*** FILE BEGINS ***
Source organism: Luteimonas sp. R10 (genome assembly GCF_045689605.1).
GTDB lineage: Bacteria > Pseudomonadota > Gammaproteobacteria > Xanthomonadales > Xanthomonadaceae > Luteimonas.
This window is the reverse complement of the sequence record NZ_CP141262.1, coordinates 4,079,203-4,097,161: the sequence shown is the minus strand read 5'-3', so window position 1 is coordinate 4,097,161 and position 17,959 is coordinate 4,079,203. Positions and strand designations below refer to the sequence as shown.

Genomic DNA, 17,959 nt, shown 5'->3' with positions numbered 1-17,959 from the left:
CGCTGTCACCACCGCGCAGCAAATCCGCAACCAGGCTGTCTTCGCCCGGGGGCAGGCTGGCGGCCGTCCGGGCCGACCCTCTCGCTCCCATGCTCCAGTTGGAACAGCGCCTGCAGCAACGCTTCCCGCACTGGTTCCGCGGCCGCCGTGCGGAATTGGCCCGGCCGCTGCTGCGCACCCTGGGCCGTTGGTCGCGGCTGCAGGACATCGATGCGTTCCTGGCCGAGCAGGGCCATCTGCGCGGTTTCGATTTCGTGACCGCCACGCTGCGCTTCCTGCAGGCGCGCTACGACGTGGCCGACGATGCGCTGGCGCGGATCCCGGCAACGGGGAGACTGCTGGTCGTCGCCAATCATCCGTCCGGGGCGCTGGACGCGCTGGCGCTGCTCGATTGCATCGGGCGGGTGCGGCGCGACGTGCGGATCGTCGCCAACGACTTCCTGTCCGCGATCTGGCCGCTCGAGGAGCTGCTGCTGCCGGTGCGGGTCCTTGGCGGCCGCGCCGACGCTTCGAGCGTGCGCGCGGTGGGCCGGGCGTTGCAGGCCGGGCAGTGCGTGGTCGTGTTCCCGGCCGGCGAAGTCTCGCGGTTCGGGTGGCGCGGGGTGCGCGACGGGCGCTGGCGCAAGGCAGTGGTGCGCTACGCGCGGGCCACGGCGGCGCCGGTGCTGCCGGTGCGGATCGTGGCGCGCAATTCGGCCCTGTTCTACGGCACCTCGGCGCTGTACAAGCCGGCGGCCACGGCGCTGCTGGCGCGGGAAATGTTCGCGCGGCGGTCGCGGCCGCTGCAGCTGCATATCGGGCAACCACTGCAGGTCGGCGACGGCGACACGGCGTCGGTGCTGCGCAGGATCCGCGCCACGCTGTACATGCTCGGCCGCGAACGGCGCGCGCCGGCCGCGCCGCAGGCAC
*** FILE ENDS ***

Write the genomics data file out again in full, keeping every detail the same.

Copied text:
Source organism: Luteimonas sp. R10 (genome assembly GCF_045689605.1).
GTDB lineage: Bacteria > Pseudomonadota > Gammaproteobacteria > Xanthomonadales > Xanthomonadaceae > Luteimonas.
This window is the reverse complement of the sequence record NZ_CP141262.1, coordinates 4,079,203-4,097,161: the sequence shown is the minus strand read 5'-3', so window position 1 is coordinate 4,097,161 and position 17,959 is coordinate 4,079,203. Positions and strand designations below refer to the sequence as shown.

Genomic DNA, 17,959 nt, shown 5'->3' with positions numbered 1-17,959 from the left:
CGCTGTCACCACCGCGCAGCAAATCCGCAACCAGGCTGTCTTCGCCCGGGGGCAGGCTGGCGGCCGTCCGGGCCGACCCTCTCGCTCCCATGCTCCAGTTGGAACAGCGCCTGCAGCAACGCTTCCCGCACTGGTTCCGCGGCCGCCGTGCGGAATTGGCCCGGCCGCTGCTGCGCACCCTGGGCCGTTGGTCGCGGCTGCAGGACATCGATGCGTTCCTGGCCGAGCAGGGCCATCTGCGCGGTTTCGATTTCGTGACCGCCACGCTGCGCTTCCTGCAGGCGCGCTACGACGTGGCCGACGATGCGCTGGCGCGGATCCCGGCAACGGGGAGACTGCTGGTCGTCGCCAATCATCCGTCCGGGGCGCTGGACGCGCTGGCGCTGCTCGATTGCATCGGGCGGGTGCGGCGCGACGTGCGGATCGTCGCCAACGACTTCCTGTCCGCGATCTGGCCGCTCGAGGAGCTGCTGCTGCCGGTGCGGGTCCTTGGCGGCCGCGCCGACGCTTCGAGCGTGCGCGCGGTGGGCCGGGCGTTGCAGGCCGGGCAGTGCGTGGTCGTGTTCCCGGCCGGCGAAGTCTCGCGGTTCGGGTGGCGCGGGGTGCGCGACGGGCGCTGGCGCAAGGCAGTGGTGCGCTACGCGCGGGCCACGGCGGCGCCGGTGCTGCCGGTGCGGATCGTGGCGCGCAATTCGGCCCTGTTCTACGGCACCTCGGCGCTGTACAAGCCGGCGGCCACGGCGCTGCTGGCGCGGGAAATGTTCGCGCGGCGGTCGCGGCCGCTGCAGCTGCATATCGGGCAACCACTGCAGGTCGGCGACGGCGACACGGCGTCGGTGCTGCGCAGGATCCGCGCCACGCTGTACATGCTCGGCCGCGAACGGCGCGCGCCGGCCGCGCCGCAGGCAC